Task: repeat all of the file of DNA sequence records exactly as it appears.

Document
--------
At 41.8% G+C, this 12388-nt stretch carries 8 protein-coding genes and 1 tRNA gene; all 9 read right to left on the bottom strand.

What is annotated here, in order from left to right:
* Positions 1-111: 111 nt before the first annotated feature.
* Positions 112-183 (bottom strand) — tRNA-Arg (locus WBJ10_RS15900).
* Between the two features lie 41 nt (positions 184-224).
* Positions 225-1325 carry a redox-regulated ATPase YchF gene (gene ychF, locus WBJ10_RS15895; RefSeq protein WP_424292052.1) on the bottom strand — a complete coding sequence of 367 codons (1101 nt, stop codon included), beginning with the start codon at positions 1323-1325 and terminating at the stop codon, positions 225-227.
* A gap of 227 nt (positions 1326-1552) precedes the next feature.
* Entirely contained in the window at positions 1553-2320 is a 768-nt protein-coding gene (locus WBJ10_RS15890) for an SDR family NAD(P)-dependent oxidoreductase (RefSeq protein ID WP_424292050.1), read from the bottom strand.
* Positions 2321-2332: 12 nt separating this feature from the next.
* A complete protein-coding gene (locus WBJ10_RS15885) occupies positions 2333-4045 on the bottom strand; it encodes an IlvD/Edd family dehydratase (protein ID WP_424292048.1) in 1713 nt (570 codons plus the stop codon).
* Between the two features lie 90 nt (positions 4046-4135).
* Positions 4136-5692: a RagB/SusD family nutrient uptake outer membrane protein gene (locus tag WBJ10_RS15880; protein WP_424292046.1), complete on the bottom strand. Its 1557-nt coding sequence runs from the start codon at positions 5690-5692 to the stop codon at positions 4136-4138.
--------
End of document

At 41.8% G+C, this 12388-nt stretch carries 8 protein-coding genes and 1 tRNA gene; all 9 read right to left on the bottom strand.

What is annotated here, in order from left to right:
* Positions 1-111: 111 nt before the first annotated feature.
* Positions 112-183 (bottom strand) — tRNA-Arg (locus WBJ10_RS15900).
* Between the two features lie 41 nt (positions 184-224).
* Positions 225-1325 carry a redox-regulated ATPase YchF gene (gene ychF, locus WBJ10_RS15895; RefSeq protein WP_424292052.1) on the bottom strand — a complete coding sequence of 367 codons (1101 nt, stop codon included), beginning with the start codon at positions 1323-1325 and terminating at the stop codon, positions 225-227.
* A gap of 227 nt (positions 1326-1552) precedes the next feature.
* Entirely contained in the window at positions 1553-2320 is a 768-nt protein-coding gene (locus WBJ10_RS15890) for an SDR family NAD(P)-dependent oxidoreductase (RefSeq protein ID WP_424292050.1), read from the bottom strand.
* Positions 2321-2332: 12 nt separating this feature from the next.
* A complete protein-coding gene (locus WBJ10_RS15885) occupies positions 2333-4045 on the bottom strand; it encodes an IlvD/Edd family dehydratase (protein ID WP_424292048.1) in 1713 nt (570 codons plus the stop codon).
* Between the two features lie 90 nt (positions 4046-4135).
* Positions 4136-5692: a RagB/SusD family nutrient uptake outer membrane protein gene (locus tag WBJ10_RS15880; protein WP_424292046.1), complete on the bottom strand. Its 1557-nt coding sequence runs from the start codon at positions 5690-5692 to the stop codon at positions 4136-4138.